Widowed U-Haul Heir Isn’t Liable for Tying Brother to Brutal Slaying

     DENVER (CN) – An heir to the U-Haul fortune whose wife was murdered did not commit libel in saying that his brother might have set him up for the police, the Colorado Court of Appeals ruled.
     The sons of L.S. Shoen, who founded the moving company in 1945, had been sparring over control of the company for decades before murder cast a pall over the feud, according to the ruling.
     About a month after The Wall Street Journal documented the Shoen family rivalry – which pitted Samuel Shoen and his father against several of his brothers – in a July 1990 article, Samuel’s wife, Eva, was shot to death at their home in Telluride. Samuel was away in Phoenix at the time.
     One of the brothers, Mark Shoen, had U-Haul investigate the murder with a seeming bent against Samuel, according to the ruling. The court notes that U-Haul investigators “passed inaccurate or unsubstantiated information about Sam to the sheriff’s department.”
     Hoping to dig up new leads in 1993, the sheriff’s department orchestrated an episode about the Shoen case on “Unsolved Mysteries.” That episode produced a tip that led law enforcement to Frank Marquis.
     After confessing to killing Eva, Marquis pleaded guilty in 1994 to manslaughter and burglary of other Telluride homes in 1994. He received a 24-year sentence.
     “Marquis confessed that when he killed Eva, he was visiting Telluride to burglarize drug dealers’ houses,” according to the ruling by Judge Terry Fox. “Marquis claimed he shot Eva next to her bed and she ran to the top of the stairs. Marquis denied any knowledge of the injection sites on Eva’s body and claimed he acted alone. Although Marquis said that he was not bleeding in the Shoens’ home, he claimed that he cut out the piece of bloody bed sheet because he thought some of the blood might be his. Marquis did not explain why he did not also take all or part of the bloody mattress underneath the bed sheet.”
     But the widowed Samuel speculated in an interview years later that someone may have cut out the bloody sheet to plant it as evidence against him.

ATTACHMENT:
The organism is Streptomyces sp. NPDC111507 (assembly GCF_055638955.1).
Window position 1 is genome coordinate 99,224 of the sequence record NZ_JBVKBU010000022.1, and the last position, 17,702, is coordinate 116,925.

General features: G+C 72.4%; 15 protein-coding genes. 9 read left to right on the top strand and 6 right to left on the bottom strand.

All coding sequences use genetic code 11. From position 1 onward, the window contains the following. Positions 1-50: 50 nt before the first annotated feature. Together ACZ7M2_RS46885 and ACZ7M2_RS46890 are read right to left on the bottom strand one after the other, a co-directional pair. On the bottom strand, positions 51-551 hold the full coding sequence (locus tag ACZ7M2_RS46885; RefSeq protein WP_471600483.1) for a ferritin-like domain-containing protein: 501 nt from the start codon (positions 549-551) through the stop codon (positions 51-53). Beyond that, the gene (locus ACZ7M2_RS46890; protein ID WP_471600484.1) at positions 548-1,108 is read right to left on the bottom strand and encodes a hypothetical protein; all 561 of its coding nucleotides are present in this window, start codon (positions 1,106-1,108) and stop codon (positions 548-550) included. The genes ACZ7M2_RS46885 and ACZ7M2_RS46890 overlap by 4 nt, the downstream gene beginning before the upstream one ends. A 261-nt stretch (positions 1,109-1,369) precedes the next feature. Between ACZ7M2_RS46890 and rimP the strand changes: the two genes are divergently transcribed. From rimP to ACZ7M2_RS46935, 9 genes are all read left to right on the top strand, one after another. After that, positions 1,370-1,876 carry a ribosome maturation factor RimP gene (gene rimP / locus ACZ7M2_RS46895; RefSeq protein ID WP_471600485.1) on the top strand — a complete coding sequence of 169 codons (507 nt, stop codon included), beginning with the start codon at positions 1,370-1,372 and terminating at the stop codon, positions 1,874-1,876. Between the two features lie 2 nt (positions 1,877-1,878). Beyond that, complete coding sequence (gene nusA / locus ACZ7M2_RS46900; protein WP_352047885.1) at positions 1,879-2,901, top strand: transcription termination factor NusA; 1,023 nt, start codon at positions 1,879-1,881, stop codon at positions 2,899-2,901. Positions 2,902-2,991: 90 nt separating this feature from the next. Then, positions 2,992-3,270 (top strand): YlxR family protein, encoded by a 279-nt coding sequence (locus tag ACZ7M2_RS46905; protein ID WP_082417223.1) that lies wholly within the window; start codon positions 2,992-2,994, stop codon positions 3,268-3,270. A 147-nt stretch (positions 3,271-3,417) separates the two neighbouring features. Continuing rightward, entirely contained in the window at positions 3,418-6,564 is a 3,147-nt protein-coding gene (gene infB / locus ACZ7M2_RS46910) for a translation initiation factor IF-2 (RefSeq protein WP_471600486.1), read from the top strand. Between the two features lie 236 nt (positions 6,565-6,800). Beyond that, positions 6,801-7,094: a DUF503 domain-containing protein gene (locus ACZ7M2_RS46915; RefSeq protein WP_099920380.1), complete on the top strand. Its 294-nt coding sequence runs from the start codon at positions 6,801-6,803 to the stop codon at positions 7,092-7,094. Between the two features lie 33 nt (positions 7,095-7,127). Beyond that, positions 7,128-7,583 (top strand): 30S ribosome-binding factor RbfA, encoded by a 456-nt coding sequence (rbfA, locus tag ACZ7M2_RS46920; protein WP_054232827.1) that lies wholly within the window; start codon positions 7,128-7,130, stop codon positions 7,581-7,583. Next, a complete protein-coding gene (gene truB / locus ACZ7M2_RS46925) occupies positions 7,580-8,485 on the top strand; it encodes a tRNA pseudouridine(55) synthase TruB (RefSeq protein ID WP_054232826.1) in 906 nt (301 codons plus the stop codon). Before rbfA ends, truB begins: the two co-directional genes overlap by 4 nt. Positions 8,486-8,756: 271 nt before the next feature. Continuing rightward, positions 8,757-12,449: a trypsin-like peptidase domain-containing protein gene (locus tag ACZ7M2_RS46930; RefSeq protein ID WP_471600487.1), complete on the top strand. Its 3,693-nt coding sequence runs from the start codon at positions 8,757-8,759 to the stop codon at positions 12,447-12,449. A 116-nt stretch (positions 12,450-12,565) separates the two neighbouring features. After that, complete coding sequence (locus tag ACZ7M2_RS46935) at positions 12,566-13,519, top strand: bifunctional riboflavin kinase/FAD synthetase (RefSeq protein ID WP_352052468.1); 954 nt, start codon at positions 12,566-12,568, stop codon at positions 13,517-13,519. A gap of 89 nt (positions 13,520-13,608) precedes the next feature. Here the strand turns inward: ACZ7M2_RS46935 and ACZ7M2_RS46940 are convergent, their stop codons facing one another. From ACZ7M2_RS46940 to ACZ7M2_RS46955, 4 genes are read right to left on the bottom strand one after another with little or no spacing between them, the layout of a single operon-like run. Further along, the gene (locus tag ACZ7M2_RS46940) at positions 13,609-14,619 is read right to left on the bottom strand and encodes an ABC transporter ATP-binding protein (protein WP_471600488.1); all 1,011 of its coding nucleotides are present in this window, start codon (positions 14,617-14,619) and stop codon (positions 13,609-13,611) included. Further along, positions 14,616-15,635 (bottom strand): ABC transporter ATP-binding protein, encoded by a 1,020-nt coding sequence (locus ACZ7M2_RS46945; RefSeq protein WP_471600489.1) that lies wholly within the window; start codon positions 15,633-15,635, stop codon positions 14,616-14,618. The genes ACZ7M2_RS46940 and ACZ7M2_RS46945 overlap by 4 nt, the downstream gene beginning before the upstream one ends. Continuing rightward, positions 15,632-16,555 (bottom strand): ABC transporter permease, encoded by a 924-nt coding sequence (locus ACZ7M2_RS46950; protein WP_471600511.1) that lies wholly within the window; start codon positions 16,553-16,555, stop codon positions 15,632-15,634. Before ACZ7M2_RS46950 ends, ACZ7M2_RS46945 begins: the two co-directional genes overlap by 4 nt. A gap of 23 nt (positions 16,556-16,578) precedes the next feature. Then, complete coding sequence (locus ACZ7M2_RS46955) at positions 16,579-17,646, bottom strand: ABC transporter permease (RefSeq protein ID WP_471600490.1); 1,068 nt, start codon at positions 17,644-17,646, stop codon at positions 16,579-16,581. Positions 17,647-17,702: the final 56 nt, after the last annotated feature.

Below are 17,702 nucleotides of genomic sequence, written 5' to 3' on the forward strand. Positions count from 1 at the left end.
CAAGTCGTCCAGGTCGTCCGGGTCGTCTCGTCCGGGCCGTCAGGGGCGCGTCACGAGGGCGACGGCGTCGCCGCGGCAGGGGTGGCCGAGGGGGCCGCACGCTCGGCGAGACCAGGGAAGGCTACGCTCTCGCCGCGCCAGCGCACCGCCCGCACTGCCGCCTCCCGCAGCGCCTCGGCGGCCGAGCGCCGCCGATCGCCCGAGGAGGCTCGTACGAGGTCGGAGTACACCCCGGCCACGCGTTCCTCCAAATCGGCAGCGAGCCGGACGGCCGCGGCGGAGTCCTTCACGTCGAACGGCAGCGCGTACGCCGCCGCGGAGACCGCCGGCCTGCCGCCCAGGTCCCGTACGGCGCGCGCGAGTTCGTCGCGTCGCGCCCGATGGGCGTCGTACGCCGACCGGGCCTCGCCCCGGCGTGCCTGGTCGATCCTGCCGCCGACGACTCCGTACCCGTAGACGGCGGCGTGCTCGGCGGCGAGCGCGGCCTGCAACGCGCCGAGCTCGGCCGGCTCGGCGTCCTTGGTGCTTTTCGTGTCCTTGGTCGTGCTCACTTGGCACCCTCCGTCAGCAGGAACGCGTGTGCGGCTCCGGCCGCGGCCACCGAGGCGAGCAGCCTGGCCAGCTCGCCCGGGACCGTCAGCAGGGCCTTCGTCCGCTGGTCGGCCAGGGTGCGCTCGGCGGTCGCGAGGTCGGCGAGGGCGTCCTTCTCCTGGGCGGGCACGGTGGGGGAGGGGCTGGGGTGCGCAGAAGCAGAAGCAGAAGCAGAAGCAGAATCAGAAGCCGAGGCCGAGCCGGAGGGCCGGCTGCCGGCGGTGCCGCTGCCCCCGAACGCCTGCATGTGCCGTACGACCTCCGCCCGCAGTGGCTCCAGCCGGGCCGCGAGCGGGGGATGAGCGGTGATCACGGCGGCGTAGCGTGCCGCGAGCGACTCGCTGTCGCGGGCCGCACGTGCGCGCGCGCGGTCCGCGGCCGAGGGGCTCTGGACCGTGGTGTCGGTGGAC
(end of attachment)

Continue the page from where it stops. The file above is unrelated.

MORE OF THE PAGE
Samuel gave the interview to TruTV for a 2008 episode of “Dominick Dunne’s Power, Privilege, and Justice.”
     In the episode, titled “Tragedy in Telluride,” Samuel suggests that his brothers may have tried to set him up, and that their father suspected as much before his death in 1999.
     In fact, Mark Shoen had sued his father unsuccessfully in 1991 “for statements L.S. made on television shows accusing Mark and [his brother] Joe of involvement in Eva’s murder,” the court noted.
     Mark Shoen quoted Samuel’s alleged remarks in his latest libel suit.
     Samuel had said Mark is “certainly capable of evil things,” noting the “completely ruthless” attempt to oust L.S. from control of U-Haul, according to the complaint.
     Asked if he agreed with his father that one of his brothers was “some way involved” in Eva’s murder, Samuel allegedly told TruTV: “Well, I didn’t know, I knew that they were certainly capable of it and pretty much anyone who knows them will say that.”
     Though the court ruled before trial that some of Samuel’s statements were defamatory per se, a jury eventually ruled against Mark.
     The Colorado Court of Appeals affirmed the jury’s findings that “Mark failed to prove that (1) the statements were false, (2) Sam made the statements with actual malice, and (3) Mark sustained damages,” as described in a footnote of the ruling.
     Mark Shoen’s claims are subject to a higher burden of proof because they “implicate a matter of public concern,” the decision states.
     Summarizing the factors in play, the court noted that: “The victim was a family member of the well-known U-Haul company owner; Members of the family were involved in a contentious multi­million dollar lawsuit against each other when the murder happened; Mark’s private investigators passed inaccurate information to the Sheriff’s Department implicating Sam in the murder; Marquis’ confession did not explain, among other things, (1) the presence of injection sites on Eva’s body, (2) the missing bed sheet, or (3) how Eva reached the top of the stairs without leaving any trace of blood after being shot, given a doctor’s testimony that she would have been unconscious within seconds after being shot; and Marquis’ plea agreement documented the prosecution’s belief that, at that time, unanswered questions about the murder remained.”
     Judge Fox, joined by the two other members of the panel, concluded that the closed investigation did not settle “legitimate public concerns” about “whether the murder remained partially ‘unsolved.'”

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